Quality improvement

Our length of stay is too long. That means on average, we are keeping people in the hospital longer than we should, given their diagnosis. But we will be penalized for bounce backs, which is where a patient is readmitted within a month. So, we need to get people out earlier and ensure they don't come back. Our A1c's are too high. We are not keeping diabetes well enough in check. Our blood pressures are not well enough controlled. We are not getting enough yearly mammograms.

Quality improvement can be frustrating at times, because there are so many places where a quality standard is being imposed, either now or in the future, and many of these standards have no evidence whatsoever that they actually improve patient outcomes.

So let's be honest here. These goals are not to improve quality. They are to save cost. There's nothing wrong with that. We waste a lot of money in health care and trimming our expenditures is reasonable for any business. But I resent the idea that I am not delivering quality care because I don't hit some arbitrary target, or document something so some quality maven can review it.

A few years ago, I had a patient with HTN and diabetes who was passing out frequently. So I changed his meds so SBP was >140 and A1c was >8.0, and he hasn't passed out since. I think he would say that he's getting quality care.


Anonymous said...


Don't really know any way else to reach you.

Great blog. I was wondering if you could write a post about how you were able to cope with any arrogance or elitism with students (if you found such a thing) or instructors during your medical school years? After thoroughly reading through many of your posts, I still maintain that medicine is something I would still love to do.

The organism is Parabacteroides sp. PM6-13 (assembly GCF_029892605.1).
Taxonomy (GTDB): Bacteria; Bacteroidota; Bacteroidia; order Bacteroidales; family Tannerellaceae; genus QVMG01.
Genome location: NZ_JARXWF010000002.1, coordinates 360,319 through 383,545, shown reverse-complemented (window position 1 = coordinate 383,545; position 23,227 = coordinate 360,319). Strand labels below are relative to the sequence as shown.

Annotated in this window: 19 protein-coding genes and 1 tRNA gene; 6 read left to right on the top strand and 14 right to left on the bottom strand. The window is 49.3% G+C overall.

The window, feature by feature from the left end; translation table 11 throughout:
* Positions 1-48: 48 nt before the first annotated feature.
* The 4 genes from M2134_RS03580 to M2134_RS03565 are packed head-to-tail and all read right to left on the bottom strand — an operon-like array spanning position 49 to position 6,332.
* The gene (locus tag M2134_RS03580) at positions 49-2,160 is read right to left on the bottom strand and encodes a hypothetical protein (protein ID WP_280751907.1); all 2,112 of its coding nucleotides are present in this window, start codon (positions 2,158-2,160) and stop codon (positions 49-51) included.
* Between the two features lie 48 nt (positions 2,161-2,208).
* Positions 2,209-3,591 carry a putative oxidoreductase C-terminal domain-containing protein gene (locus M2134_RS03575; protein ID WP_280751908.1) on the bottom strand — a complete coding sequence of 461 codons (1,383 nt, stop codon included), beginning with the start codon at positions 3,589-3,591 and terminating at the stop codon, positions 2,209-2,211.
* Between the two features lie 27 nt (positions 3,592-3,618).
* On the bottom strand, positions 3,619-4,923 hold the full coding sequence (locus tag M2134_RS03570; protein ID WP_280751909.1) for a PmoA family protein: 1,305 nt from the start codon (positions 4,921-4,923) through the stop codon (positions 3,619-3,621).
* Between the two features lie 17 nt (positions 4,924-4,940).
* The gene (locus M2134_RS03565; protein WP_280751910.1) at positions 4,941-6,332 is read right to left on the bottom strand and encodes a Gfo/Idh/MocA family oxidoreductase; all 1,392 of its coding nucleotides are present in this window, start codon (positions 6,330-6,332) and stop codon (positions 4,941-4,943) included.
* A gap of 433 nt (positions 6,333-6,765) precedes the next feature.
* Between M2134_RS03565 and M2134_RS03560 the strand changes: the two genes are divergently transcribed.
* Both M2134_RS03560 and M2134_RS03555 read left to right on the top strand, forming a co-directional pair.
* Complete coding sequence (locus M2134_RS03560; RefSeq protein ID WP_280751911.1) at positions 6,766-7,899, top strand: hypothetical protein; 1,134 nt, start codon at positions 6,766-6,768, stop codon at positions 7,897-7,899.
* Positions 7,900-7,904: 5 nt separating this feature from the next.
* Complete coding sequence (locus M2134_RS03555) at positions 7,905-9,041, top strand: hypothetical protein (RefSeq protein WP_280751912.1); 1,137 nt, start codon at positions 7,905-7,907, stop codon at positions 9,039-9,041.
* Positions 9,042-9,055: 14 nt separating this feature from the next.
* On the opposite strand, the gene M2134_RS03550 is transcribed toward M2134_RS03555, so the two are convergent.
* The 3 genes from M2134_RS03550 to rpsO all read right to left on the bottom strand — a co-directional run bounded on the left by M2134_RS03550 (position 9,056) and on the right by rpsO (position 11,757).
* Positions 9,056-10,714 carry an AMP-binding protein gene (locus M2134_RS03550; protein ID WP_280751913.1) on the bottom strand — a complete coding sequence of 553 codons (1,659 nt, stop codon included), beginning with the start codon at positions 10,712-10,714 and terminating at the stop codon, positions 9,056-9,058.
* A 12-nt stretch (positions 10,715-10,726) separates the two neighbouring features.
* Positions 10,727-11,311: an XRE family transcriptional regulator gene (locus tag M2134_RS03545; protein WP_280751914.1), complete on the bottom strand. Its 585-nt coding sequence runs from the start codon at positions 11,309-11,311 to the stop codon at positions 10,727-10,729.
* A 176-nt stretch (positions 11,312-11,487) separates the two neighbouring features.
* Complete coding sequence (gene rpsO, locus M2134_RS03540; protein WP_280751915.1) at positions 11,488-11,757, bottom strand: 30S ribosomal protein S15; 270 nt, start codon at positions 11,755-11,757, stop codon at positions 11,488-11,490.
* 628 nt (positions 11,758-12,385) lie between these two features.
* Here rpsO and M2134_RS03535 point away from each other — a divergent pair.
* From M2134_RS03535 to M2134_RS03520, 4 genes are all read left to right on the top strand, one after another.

I've been told that I'm very bright, kind, caring and very calm/collected. I've tried always remembering not what I've done and the what I've been awarded, but how I make others feel. Having meaningful conversations and being involved in someone's (anyone's) health in the way that you are really fills my bucket.

I'm sitting on the fence right now. I received some medical school acceptances worried about some of the things I'd have to sacrifice. Namely, relationships and my youth! I've never been in a serious relationship before. I've never traveled or been on an epic road trip. How can I tell if these are things I'm willing to sacrifice if I've never experienced them before? Are these sacrifices petty, insignificant? Does this type of thinking make me soft, emotionally mature, pathetic, weak?

Sorry for posting in the wrong place. Just felt like ranting on a blog which has more depth then most of the interviewees I've met before.

PBJ_Time said...

Hi again,

I'll go by "PBJ_Time" for an alias on my lengthy rant I just sent you.


Anonymous said...

Can I ask you something? What did you major in in college? Do you have any advice for succeeding in these premed courses and college in general? How good did you do in premed classes? Did you ever get a "B" in any premed classes? I just got my first premed B :(

I've finally gotten to your "R-E-S-P-E-C-T" post and I'm working my way from the bottom up in your blog slowly. It's awesome. Seeing who are is really inspirational but I'm a college student in my second year and I want to see how your experience went so that I have some direction. Thanks! :)

Anonymous said...

Worse is when it's because it's just to make the politicians look better - such as imposing a 4 hour time limit from triage for patients to be admitted to the wards from emergency.